Event-driven architectures are on the rise, in response to fast-moving data and constellations of inter-connected systems. In order to support this trend, last year we released Apache Kafka on Heroku – a gracefully integrated, fully managed, and carefully optimized element of Heroku's platform that is the culmination of years of experience of running many hundreds of Kafka clusters in production and contributing code to the Kafka ecosystem.

Today, we are excited to announce additional plans and pricing in our Kafka offering in order to make Apache Kafka more accessible, and to better support development, testing, and low volume production needs.

Apache Kafka on Heroku: Now With More Flexibility and Speed

Apache Kafka is a powerful, distributed streaming platform, and the dominant open source solution in managing high scale event streams. Kafka enables you to easily design and implement architectures for many important use cases, such as elastic queuing, data pipelines

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Best of the Blogs: A Heroku Community Tour

Heroku is very fortunate to have a strong community of developers that are excited and passionate about our product. Every day we hear from customers who tell us how much easier Heroku has made their lives, and they frequently share stories about interesting technical projects we've helped them bring to life.

Our customers love us, and we love them right back. Today we'll take a look at a few blog posts and applications from Heroku users that illustrate what makes our community so special. We hope you enjoy the tour. If you have Heroku stories of your own you'd like to share, we'd love to hear them!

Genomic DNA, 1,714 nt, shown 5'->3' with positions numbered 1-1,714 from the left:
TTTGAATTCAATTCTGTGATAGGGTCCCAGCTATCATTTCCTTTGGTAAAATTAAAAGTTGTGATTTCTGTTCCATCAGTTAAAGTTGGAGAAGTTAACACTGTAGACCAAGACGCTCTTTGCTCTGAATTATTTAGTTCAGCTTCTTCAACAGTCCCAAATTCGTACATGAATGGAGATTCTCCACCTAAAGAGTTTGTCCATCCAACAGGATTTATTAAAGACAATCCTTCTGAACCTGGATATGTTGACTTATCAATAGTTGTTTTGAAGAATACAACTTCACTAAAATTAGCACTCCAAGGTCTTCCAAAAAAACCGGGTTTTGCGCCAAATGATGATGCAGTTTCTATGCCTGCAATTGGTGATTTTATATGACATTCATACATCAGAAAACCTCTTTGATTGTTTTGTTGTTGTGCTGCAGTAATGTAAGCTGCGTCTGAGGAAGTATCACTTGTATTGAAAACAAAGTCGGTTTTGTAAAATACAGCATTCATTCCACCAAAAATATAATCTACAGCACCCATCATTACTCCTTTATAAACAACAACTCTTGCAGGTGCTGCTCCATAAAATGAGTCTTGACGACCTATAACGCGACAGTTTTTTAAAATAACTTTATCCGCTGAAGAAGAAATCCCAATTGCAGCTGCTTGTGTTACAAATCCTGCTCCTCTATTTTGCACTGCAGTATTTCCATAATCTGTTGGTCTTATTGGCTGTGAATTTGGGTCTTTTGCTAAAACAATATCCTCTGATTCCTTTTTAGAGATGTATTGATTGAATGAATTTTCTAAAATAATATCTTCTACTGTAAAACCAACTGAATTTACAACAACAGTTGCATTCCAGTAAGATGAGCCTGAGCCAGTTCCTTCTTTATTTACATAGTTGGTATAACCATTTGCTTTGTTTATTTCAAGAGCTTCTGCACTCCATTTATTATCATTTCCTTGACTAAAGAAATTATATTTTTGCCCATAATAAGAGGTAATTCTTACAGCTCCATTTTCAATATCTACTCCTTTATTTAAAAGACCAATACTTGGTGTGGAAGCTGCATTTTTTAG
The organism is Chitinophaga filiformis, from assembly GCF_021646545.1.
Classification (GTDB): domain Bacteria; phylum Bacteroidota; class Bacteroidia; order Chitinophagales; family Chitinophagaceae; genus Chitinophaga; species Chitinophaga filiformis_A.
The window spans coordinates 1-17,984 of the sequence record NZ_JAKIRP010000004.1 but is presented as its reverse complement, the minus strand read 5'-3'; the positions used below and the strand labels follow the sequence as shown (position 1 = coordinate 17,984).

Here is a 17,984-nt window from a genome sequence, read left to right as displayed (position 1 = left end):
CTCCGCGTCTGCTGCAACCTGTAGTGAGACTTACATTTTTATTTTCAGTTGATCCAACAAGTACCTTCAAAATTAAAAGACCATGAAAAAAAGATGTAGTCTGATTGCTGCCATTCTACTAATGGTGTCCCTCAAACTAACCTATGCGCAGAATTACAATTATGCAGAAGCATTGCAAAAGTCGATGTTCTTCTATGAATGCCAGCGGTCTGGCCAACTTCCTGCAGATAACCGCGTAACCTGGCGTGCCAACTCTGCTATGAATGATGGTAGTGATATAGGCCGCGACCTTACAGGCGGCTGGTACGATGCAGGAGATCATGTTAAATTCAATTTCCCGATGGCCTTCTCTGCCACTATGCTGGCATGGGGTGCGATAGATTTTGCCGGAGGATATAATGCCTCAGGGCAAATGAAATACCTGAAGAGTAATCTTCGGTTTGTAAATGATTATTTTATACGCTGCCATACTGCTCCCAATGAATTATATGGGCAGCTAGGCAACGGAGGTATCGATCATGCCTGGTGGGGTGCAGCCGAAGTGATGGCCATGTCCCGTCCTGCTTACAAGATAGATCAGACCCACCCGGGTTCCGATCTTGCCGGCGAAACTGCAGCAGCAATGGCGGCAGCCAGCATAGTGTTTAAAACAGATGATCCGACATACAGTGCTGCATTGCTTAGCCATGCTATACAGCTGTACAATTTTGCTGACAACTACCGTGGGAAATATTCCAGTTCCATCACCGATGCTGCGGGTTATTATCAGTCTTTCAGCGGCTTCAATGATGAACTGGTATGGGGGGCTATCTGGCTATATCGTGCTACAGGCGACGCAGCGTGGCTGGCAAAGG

Dynos Spinning Other Dynos with Heroku

This article comes to us from Yoni Weisbrod, a JS & React Native developer from Ivy. Ivy makes a community and business management tool for interior designers. They ran into some challenges when their worker dynos

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Heroku Webhooks: Powering New Integrations and Real-time Notifications

We're happy to announce that Heroku app webhooks is now generally available for all Heroku customers.

App webhooks provide notifications when your Heroku app changes, including modifications to domain settings, releases, add-ons, and dyno formations. These notifications can empower your internal communications, dashboards, bots or anything else that can receive HTTP POST requests. Integrating with Heroku webhooks provides easy support for driving custom workflows and 3rd party tools.

Creating webhooks

With the webhooks CLI plugin, you can subscribe to events with a single command.

heroku plugins:install heroku-webhooks        
heroku webhooks:add -i api:release -l notify -u https://example.com/hooks -a your-app  

In this example, after a new release is created for your-app, Heroku sends a POST request to your server endpoint with the details of the event. The example below shows the first section of a typical POST request:

webhooks_blog2

Receiving webhooks

Webhooks are delivered by POST requests to a designated, publicly accessible URL.

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Evolution of the Heroku CLI: 2008-2017

Over the past decade, millions of developers have interacted with the Heroku CLI. In those 10 years, the CLI has gone through many changes. We've changed languages several times; redesigned the plugin architecture; and improved test coverage and the test framework. What follows is the story of our team's journey to build and maintain the Heroku CLI from the early days of Heroku to today.